Budget 2015: New welfare changes as damaging as bedroom tax

Mary Taylor
Mary Taylor

The chief executive of the Scottish Federation of Housing Associations (SFHA) has said new welfare changes could be as devastating to the sector as the bedroom tax.

New measures announced by Chancellor of the Exchequer George Osborne in yesterday’s Budget Statement include a tightening of the benefit cap and cuts to tax credits.

Mary Taylor of the SFHA said: “The reduction in the benefit cap from £26,000 to £20,000 in Scotland will hit those who had already had their benefits capped hardest. The latest report from the DWP states that 800 households in Scotland are subject to the current benefit cap, and reducing the cap is likely to more than double that number.

“Some of these households will be women and their children fleeing domestic violence who are forced to live in temporary accommodation. A Scottish Parliament Committee report recently highlighted existing inequality for women, which has been aggravated by the reforms.”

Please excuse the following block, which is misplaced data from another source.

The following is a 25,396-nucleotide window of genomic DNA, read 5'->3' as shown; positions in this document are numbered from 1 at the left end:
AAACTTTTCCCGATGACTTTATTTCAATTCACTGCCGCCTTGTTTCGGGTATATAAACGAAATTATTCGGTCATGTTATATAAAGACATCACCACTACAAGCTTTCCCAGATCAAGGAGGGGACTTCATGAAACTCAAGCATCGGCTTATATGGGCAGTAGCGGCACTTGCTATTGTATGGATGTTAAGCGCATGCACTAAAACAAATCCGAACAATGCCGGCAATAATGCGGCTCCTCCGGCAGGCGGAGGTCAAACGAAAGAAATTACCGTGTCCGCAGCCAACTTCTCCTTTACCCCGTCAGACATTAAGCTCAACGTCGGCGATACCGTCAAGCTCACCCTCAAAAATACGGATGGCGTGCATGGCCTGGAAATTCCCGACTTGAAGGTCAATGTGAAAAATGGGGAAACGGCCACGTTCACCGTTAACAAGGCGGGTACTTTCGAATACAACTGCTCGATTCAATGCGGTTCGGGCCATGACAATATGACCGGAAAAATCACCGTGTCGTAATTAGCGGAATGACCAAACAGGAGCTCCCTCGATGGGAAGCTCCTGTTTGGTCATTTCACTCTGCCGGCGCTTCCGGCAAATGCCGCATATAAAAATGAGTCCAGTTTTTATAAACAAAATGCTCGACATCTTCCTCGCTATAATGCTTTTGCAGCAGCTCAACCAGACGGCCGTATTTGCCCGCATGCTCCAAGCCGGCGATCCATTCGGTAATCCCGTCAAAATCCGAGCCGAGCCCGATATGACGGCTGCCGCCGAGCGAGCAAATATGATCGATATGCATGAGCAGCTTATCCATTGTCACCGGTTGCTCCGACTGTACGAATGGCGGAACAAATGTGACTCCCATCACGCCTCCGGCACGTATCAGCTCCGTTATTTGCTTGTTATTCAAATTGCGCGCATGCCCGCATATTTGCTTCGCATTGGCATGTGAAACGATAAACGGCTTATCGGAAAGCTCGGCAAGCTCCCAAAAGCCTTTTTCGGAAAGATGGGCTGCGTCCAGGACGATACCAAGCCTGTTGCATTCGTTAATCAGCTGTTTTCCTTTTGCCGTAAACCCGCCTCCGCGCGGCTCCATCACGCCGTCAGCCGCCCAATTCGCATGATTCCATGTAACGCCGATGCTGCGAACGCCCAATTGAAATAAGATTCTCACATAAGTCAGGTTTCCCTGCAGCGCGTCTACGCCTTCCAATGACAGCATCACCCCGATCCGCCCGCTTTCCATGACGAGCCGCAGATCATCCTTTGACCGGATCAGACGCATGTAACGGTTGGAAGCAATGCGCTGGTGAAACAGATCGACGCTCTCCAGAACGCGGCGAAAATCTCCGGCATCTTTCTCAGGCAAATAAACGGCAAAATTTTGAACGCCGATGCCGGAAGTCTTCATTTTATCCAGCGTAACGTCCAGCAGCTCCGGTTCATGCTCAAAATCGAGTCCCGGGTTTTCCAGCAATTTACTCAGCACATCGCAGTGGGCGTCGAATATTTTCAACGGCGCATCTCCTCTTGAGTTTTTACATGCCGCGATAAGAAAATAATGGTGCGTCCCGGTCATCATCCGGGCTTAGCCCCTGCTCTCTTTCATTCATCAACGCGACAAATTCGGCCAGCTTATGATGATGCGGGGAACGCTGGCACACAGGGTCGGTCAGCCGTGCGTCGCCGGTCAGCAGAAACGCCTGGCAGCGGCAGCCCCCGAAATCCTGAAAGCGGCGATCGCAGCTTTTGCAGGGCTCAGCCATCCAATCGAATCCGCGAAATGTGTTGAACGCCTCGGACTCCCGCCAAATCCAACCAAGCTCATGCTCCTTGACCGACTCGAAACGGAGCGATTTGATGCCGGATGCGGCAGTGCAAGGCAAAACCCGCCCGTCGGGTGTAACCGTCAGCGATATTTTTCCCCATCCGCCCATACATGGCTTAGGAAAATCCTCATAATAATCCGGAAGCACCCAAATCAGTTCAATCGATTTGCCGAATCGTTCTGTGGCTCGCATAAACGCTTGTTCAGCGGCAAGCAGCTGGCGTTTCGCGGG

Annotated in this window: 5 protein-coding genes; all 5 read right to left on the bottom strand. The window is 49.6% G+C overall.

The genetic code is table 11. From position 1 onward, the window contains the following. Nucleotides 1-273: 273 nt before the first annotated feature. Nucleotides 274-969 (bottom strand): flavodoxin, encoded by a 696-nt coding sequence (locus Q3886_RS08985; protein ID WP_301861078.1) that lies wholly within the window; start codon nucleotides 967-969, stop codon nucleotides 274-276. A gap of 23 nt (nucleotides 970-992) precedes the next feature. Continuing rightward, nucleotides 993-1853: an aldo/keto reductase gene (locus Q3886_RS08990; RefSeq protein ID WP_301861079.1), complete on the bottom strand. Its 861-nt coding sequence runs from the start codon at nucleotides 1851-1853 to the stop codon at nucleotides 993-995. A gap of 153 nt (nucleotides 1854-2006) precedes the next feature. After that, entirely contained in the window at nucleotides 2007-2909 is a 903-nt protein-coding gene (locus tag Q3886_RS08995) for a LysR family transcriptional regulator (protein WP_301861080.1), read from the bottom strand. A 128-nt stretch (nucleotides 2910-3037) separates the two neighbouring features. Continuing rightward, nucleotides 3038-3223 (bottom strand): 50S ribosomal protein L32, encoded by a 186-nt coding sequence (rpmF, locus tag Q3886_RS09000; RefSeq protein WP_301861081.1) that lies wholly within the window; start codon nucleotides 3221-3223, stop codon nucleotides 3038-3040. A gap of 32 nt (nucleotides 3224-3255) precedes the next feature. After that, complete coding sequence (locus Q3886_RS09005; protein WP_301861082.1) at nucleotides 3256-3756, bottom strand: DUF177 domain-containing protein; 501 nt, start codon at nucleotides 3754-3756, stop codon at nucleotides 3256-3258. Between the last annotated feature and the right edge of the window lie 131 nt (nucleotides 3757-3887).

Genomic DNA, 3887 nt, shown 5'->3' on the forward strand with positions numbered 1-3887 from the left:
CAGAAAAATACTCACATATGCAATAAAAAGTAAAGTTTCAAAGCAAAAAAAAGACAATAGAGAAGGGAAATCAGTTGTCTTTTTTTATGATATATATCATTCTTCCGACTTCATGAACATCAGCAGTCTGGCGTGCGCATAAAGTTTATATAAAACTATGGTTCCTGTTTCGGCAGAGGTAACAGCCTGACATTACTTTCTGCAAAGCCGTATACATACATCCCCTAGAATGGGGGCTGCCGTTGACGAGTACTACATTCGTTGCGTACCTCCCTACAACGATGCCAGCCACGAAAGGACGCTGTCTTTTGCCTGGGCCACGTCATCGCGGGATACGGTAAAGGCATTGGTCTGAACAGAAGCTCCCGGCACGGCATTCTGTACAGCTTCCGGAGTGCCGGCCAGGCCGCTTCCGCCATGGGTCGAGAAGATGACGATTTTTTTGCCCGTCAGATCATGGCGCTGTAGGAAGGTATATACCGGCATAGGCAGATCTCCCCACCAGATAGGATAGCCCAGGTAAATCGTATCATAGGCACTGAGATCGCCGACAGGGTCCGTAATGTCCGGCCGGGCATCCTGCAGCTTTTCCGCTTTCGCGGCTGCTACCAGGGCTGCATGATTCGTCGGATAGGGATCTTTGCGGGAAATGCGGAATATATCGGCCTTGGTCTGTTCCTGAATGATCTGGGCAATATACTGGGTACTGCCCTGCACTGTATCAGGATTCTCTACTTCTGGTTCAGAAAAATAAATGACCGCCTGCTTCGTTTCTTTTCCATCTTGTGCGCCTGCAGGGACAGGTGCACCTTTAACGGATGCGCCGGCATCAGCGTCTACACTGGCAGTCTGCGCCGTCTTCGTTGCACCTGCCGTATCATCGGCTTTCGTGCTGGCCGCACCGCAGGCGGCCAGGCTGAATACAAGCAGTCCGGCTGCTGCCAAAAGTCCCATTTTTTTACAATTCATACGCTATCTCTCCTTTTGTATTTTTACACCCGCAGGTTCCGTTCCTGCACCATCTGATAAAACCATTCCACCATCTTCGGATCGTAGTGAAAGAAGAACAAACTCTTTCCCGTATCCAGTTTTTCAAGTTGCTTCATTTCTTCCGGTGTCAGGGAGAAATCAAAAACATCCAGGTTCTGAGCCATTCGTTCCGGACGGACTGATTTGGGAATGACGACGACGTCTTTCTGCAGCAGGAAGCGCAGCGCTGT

She went on to describe the decision to freeze working age benefits for four years and restrict tax credits and Universal Credit to two children, affecting those born after April 2017, as only serving “to make it harder to escape the poverty trap”.

Ms Taylor also reiterated the SFHA’s opposition to the removal of automatic entitlement to housing benefit for 18-21 year olds.

She continued: “The Chancellor announced a 1% reduction in the level of social housing rents every year for the next four years; however, with housing devolved in Scotland, there is no means to apply a national rent reduction, so it is difficult to see how this will work in practice. We await further detail regarding what this will mean for our colleagues in England.

“As a consequence of these new cuts to welfare, reduced income and increased costs to housing associations – in terms of increased collection costs and bank charges – will make it more difficult to invest in new supply of affordable housing and will put more pressure on the social rented sector.

“Such cuts have the potential to be just as damaging as the ‘bedroom tax’.”

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